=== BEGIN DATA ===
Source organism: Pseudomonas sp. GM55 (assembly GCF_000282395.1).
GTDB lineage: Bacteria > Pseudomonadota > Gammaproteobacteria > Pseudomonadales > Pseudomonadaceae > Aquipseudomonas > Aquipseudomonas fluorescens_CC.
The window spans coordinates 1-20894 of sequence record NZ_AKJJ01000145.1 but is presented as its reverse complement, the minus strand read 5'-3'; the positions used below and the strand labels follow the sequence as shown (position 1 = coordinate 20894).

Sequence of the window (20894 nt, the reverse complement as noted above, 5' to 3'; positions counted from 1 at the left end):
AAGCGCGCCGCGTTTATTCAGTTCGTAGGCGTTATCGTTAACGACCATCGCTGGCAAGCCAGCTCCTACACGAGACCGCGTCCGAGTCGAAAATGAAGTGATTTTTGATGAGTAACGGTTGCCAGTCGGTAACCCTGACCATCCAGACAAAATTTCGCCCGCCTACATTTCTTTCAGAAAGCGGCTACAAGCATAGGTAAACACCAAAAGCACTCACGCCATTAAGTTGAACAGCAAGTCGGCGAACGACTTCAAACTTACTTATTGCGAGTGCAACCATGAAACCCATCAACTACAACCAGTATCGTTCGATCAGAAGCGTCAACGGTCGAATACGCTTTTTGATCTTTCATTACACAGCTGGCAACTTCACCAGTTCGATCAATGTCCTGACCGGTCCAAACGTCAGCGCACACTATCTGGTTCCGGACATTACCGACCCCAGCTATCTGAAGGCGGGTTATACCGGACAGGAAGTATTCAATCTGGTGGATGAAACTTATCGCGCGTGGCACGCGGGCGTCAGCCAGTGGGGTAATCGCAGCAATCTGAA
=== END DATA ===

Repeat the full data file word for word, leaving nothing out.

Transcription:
Source organism: Pseudomonas sp. GM55 (assembly GCF_000282395.1).
GTDB lineage: Bacteria > Pseudomonadota > Gammaproteobacteria > Pseudomonadales > Pseudomonadaceae > Aquipseudomonas > Aquipseudomonas fluorescens_CC.
The window spans coordinates 1-20894 of sequence record NZ_AKJJ01000145.1 but is presented as its reverse complement, the minus strand read 5'-3'; the positions used below and the strand labels follow the sequence as shown (position 1 = coordinate 20894).

Sequence of the window (20894 nt, the reverse complement as noted above, 5' to 3'; positions counted from 1 at the left end):
AAGCGCGCCGCGTTTATTCAGTTCGTAGGCGTTATCGTTAACGACCATCGCTGGCAAGCCAGCTCCTACACGAGACCGCGTCCGAGTCGAAAATGAAGTGATTTTTGATGAGTAACGGTTGCCAGTCGGTAACCCTGACCATCCAGACAAAATTTCGCCCGCCTACATTTCTTTCAGAAAGCGGCTACAAGCATAGGTAAACACCAAAAGCACTCACGCCATTAAGTTGAACAGCAAGTCGGCGAACGACTTCAAACTTACTTATTGCGAGTGCAACCATGAAACCCATCAACTACAACCAGTATCGTTCGATCAGAAGCGTCAACGGTCGAATACGCTTTTTGATCTTTCATTACACAGCTGGCAACTTCACCAGTTCGATCAATGTCCTGACCGGTCCAAACGTCAGCGCACACTATCTGGTTCCGGACATTACCGACCCCAGCTATCTGAAGGCGGGTTATACCGGACAGGAAGTATTCAATCTGGTGGATGAAACTTATCGCGCGTGGCACGCGGGCGTCAGCCAGTGGGGTAATCGCAGCAATCTGAA